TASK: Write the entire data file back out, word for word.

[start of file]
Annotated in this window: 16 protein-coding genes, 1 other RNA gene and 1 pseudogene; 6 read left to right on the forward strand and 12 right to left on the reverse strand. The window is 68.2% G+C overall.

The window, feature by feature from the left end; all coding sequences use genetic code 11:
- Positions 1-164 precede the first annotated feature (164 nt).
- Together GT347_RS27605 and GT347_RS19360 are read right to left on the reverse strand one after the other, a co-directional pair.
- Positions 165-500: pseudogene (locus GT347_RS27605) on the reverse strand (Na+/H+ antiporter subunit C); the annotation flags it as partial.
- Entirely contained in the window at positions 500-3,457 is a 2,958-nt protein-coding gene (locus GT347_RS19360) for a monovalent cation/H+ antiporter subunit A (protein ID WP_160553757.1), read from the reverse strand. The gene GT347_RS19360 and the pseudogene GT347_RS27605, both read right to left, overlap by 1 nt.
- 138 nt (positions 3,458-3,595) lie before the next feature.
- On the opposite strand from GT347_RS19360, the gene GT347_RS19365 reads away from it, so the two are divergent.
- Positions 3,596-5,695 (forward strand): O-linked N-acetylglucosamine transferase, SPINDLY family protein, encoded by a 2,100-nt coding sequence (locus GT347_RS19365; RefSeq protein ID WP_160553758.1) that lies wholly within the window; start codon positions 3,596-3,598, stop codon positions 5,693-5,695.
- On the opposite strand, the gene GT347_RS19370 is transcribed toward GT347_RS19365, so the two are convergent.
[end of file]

Annotated in this window: 16 protein-coding genes, 1 other RNA gene and 1 pseudogene; 6 read left to right on the forward strand and 12 right to left on the reverse strand. The window is 68.2% G+C overall.

The window, feature by feature from the left end; all coding sequences use genetic code 11:
- Positions 1-164 precede the first annotated feature (164 nt).
- Together GT347_RS27605 and GT347_RS19360 are read right to left on the reverse strand one after the other, a co-directional pair.
- Positions 165-500: pseudogene (locus GT347_RS27605) on the reverse strand (Na+/H+ antiporter subunit C); the annotation flags it as partial.
- Entirely contained in the window at positions 500-3,457 is a 2,958-nt protein-coding gene (locus GT347_RS19360) for a monovalent cation/H+ antiporter subunit A (protein ID WP_160553757.1), read from the reverse strand. The gene GT347_RS19360 and the pseudogene GT347_RS27605, both read right to left, overlap by 1 nt.
- 138 nt (positions 3,458-3,595) lie before the next feature.
- On the opposite strand from GT347_RS19360, the gene GT347_RS19365 reads away from it, so the two are divergent.
- Positions 3,596-5,695 (forward strand): O-linked N-acetylglucosamine transferase, SPINDLY family protein, encoded by a 2,100-nt coding sequence (locus GT347_RS19365; RefSeq protein ID WP_160553758.1) that lies wholly within the window; start codon positions 3,596-3,598, stop codon positions 5,693-5,695.
- On the opposite strand, the gene GT347_RS19370 is transcribed toward GT347_RS19365, so the two are convergent.